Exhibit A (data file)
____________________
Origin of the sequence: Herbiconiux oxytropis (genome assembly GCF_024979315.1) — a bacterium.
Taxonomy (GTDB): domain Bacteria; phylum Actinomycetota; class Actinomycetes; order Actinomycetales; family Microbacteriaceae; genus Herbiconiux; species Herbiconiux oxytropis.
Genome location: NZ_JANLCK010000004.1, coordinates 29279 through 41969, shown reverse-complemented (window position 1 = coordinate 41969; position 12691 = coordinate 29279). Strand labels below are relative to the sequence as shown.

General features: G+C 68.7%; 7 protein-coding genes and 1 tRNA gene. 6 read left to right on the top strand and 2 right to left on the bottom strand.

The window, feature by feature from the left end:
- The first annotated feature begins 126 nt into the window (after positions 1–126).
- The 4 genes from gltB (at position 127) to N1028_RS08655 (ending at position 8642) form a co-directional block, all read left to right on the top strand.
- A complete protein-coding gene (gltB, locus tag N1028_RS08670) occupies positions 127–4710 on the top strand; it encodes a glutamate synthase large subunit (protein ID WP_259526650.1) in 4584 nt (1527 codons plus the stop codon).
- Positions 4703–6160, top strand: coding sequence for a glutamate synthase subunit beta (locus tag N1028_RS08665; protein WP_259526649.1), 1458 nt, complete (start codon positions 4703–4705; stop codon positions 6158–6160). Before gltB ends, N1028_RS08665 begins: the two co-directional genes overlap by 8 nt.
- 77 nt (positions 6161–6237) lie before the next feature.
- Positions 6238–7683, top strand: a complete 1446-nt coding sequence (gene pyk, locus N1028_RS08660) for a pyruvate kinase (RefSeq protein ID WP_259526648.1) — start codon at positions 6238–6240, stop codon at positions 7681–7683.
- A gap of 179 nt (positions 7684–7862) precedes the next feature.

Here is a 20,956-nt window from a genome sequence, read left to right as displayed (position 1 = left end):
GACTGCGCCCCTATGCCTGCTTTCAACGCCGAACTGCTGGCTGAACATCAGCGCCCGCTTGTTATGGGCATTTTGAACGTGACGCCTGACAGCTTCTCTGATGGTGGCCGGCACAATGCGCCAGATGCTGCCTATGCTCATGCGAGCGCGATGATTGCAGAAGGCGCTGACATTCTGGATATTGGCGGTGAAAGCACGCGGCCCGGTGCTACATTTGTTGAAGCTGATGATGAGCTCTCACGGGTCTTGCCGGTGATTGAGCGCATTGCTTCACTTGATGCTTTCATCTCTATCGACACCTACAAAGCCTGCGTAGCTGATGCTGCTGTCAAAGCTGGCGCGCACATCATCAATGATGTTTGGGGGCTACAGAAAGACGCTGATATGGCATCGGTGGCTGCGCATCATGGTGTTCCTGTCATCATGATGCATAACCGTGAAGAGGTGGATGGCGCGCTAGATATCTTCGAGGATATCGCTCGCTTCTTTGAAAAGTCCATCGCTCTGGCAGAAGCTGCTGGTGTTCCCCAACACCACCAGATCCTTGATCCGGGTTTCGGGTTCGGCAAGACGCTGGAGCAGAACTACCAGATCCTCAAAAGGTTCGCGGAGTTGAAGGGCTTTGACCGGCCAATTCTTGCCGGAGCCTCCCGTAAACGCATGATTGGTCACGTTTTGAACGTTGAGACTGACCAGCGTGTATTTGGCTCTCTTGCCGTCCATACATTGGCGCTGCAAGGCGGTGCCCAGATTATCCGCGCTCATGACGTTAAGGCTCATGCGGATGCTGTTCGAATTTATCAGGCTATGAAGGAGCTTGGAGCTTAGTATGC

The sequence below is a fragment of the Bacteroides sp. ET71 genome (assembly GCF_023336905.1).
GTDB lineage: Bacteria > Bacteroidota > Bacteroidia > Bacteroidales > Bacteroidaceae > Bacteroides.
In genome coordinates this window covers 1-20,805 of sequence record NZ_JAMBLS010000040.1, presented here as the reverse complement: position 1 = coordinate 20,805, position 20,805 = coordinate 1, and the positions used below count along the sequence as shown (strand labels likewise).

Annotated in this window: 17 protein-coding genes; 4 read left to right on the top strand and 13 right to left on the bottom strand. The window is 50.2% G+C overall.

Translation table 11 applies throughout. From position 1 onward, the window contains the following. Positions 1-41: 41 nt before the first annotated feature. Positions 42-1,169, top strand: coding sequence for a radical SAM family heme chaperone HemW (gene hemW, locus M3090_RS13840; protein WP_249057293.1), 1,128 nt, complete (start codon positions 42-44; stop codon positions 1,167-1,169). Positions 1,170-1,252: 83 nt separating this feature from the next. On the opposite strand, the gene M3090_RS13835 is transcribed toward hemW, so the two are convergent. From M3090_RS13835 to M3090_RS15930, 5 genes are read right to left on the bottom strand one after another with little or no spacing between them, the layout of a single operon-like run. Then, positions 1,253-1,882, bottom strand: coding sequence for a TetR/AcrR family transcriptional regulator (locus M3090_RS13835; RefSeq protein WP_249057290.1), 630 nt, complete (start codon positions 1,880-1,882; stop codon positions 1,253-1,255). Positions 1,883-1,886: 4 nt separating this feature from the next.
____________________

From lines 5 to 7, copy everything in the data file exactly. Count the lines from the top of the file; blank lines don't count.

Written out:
The window, feature by feature from the left end:
- The first annotated feature begins 126 nt into the window (after positions 1–126).
- The 4 genes from gltB (at position 127) to N1028_RS08655 (ending at position 8642) form a co-directional block, all read left to right on the top strand.